fantasy

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English[edit]

English Wikipedia has an article on:
Wikipedia

Alternative forms[edit]

Etymology[edit]

From Old French fantasie (fantasy), from Latin phantasia (imagination), from Ancient Greek φαντασία (phantasía, apparition), from φαντάζω (phantázō, to render visible), from φαντός (phantós, visible), from φαίνω (phaínō, to make visible); from the same root as φάος (pháos, light); ultimately from Proto-Indo-European *bʰh₂nyéti, from the root *bʰeh₂- (to shine). Doublet of fancy, fantasia, phantasia, and phantasy.

Pronunciation[edit]

  • IPA(key): /ˈfæntəsi/
  • (file)

Noun[edit]

fantasy (countable and uncountable, plural fantasies)

  1. That which comes from one's imagination.
    • c. 1599–1602, William Shakespeare, Hamlet, London, Act 1, Scene 1:
      Is not this something more than fantasy?
    • 1634, John Milton, Comus:
      A thousand fantasies / Begin to throng into my memory.
    • 1887, H. Rider Haggard, She: A History of Adventure[1]:
      The whole position was so tremendous and so absolutely unearthly, that I believe it actually lulled our sense of terror, but to this hour I often see it in my dreams, and at its mere phantasy wake up covered with cold sweat.
    • 1981, William Irwin Thompson, The Time Falling Bodies Take to Light: Mythology, Sexuality and the Origins of Culture, London: Rider/Hutchinson & Co., page 92:
      Try as hard as it can, empirical science cannot come up with a naturalistic explanation; it can only slip into fantasies that make scientists feel good because they are in harmony with their opinions, prejudices, and unconscious assumptions about the nature of reality.
  2. (literature) The literary genre generally dealing with themes of magic and the supernatural, imaginary worlds and creatures, etc.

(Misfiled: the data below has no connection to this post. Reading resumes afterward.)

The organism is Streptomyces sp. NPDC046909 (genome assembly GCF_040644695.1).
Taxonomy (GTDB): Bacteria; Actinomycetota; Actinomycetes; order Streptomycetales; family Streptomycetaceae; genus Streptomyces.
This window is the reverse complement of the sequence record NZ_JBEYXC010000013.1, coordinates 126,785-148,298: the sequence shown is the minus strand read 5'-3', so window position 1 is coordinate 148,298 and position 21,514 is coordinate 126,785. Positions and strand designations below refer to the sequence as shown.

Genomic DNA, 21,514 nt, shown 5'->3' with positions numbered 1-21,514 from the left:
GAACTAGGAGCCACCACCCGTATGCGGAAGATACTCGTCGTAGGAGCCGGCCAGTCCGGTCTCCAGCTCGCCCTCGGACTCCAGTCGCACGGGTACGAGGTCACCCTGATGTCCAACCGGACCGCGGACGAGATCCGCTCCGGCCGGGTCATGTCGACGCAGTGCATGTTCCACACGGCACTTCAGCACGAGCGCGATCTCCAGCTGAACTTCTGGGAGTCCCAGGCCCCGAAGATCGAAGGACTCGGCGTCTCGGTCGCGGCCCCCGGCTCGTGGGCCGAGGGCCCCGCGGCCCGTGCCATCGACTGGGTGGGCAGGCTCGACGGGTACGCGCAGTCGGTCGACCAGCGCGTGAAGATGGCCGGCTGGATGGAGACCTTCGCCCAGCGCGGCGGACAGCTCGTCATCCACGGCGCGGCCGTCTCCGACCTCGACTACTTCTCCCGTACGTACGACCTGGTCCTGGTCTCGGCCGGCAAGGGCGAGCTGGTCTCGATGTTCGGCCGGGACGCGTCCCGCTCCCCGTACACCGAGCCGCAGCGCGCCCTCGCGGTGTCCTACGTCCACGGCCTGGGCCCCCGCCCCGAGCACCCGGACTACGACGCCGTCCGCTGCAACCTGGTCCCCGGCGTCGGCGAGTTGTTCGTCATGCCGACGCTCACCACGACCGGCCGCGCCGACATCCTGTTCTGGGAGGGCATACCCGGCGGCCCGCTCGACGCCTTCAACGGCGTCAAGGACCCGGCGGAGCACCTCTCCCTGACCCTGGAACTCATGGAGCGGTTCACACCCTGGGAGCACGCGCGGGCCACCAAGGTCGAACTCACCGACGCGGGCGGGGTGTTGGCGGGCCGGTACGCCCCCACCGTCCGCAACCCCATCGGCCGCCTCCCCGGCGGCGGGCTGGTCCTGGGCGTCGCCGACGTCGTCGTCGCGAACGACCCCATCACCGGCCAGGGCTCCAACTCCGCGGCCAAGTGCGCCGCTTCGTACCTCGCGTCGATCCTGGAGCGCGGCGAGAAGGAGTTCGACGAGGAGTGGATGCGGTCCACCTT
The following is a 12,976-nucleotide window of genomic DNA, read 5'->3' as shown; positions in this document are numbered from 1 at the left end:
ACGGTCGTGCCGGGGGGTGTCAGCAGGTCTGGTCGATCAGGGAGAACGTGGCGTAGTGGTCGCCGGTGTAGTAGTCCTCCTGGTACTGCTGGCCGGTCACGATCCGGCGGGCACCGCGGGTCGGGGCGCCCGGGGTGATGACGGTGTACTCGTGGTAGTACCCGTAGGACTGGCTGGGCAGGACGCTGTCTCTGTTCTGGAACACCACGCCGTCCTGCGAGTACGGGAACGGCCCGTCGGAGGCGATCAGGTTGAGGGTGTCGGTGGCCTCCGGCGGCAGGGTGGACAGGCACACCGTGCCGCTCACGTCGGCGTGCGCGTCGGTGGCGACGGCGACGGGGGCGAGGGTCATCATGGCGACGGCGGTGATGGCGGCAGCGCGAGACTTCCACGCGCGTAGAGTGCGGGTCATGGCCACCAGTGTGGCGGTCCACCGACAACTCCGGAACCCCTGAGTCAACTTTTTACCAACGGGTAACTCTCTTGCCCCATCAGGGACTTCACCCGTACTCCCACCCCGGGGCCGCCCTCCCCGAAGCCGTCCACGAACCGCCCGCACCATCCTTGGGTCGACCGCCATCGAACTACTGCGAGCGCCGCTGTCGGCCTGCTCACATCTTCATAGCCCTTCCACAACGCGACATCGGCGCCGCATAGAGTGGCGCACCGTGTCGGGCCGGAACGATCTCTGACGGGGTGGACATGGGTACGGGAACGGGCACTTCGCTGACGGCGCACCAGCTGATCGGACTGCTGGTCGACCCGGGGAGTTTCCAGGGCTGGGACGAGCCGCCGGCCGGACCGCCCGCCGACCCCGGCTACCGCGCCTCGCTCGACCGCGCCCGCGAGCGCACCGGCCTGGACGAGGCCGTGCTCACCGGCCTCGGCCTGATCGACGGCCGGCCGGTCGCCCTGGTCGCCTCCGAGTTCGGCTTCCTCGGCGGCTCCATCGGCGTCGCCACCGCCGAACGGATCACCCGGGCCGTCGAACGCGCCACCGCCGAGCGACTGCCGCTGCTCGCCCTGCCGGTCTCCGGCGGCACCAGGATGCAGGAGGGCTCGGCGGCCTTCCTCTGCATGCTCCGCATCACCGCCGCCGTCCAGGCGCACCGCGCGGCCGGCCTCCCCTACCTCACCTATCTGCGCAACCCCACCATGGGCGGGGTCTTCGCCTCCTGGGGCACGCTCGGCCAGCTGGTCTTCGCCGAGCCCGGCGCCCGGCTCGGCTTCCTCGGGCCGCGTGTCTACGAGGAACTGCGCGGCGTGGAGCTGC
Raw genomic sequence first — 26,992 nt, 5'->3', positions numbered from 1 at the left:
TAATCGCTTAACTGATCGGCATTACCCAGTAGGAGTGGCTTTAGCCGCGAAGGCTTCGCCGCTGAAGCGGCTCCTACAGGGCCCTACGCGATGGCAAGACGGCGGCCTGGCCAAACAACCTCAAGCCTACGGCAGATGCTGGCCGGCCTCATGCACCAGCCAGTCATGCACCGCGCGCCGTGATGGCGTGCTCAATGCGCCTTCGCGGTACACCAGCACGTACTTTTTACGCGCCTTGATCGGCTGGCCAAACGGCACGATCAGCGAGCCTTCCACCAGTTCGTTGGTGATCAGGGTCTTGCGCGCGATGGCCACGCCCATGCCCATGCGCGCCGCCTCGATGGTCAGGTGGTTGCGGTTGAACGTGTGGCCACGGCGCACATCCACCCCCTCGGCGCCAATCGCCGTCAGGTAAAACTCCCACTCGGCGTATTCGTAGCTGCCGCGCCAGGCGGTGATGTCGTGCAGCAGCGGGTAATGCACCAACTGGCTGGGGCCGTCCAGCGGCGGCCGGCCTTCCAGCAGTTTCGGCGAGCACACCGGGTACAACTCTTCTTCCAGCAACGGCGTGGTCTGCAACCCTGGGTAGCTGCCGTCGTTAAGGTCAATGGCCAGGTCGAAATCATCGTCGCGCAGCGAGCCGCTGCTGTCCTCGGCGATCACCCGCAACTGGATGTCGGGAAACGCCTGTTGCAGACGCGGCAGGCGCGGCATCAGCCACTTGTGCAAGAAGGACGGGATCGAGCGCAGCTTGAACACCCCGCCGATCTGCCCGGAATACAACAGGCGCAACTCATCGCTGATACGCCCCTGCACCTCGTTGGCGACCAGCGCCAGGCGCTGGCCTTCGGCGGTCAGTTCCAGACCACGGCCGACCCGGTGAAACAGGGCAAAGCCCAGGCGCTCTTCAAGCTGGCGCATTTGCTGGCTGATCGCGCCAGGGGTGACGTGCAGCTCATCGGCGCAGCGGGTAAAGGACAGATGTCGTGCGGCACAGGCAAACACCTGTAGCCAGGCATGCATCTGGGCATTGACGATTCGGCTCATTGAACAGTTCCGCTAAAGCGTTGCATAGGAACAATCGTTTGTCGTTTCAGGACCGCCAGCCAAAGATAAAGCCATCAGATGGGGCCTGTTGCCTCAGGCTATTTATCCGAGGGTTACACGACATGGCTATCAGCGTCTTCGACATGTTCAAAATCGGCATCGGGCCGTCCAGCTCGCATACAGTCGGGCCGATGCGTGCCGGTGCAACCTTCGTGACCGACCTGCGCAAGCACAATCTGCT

3. A fantastical design.
  4. (slang) The drug gamma-hydroxybutyric acid.

Derived terms[edit]

Related terms[edit]

Descendants[edit]

All are borrowed.

Translations[edit]

The translations below need to be checked and inserted above into the appropriate translation tables, removing any numbers. Numbers do not necessarily match those in definitions. See instructions at Wiktionary:Entry layout § Translations.

Verb[edit]

fantasy (third-person singular simple present fantasies, present participle fantasying, simple past and past participle fantasied)

  1. (literary, psychoanalysis) To fantasize (about).
    • 2013, Mark J. Blechner, Hope and Mortality: Psychodynamic Approaches to AIDS and HIV:
      Perhaps I would be able to help him recapture the well-being and emotional closeness he fantasied his brother had experienced with his parents prior to his birth.
  2. (obsolete) To have a fancy for; to be pleased with; to like.
    • 1641, George Cavendish, Thomas Wolsey, Late Cardinall, his Lyffe and Deathe
      The kyng fantasied so much his daughter Anne that almost everything began to grow out of frame and good order
    • 1518, Thomas More; Robynson, transl., Utopia, published 1551:
      Which he doth most fantasy.
  3. (transitive) To imagine; to conceive mentally.

See also[edit]


Czech[edit]

Etymology[edit]

Borrowed from English fantasy. Doublet of fantasie.

Noun[edit]

fantasy f

  1. (literature) fantasy (literary genre)

French[edit]

Etymology[edit]

Borrowed from English fantasy. Doublet of fantaisie.

Pronunciation[edit]

Noun[edit]

fantasy f (plural fantasys)

  1. (literature) fantasy (literary genre)

Polish[edit]

Polish Wikipedia has an article on:
Wikipedia pl

Etymology[edit]

Borrowed from English fantasy.

Pronunciation[edit]

  • IPA(key): /ˈfan.ta.zɨ/, /fanˈta.zɨ/
  • Rhymes: -azɨ
  • Syllabification: fan‧ta‧sy

Noun[edit]

fantasy n (indeclinable)

  1. (literature) fantasy (genre)

Adjective[edit]

fantasy (not comparable)

  1. (relational) fantasy

Declension[edit]

Indeclinable.

Related terms[edit]

noun
noun phrase
adjectives
adverb

Further reading[edit]

  • fantasy in Wielki słownik języka polskiego, Instytut Języka Polskiego PAN
  • fantasy in Polish dictionaries at PWN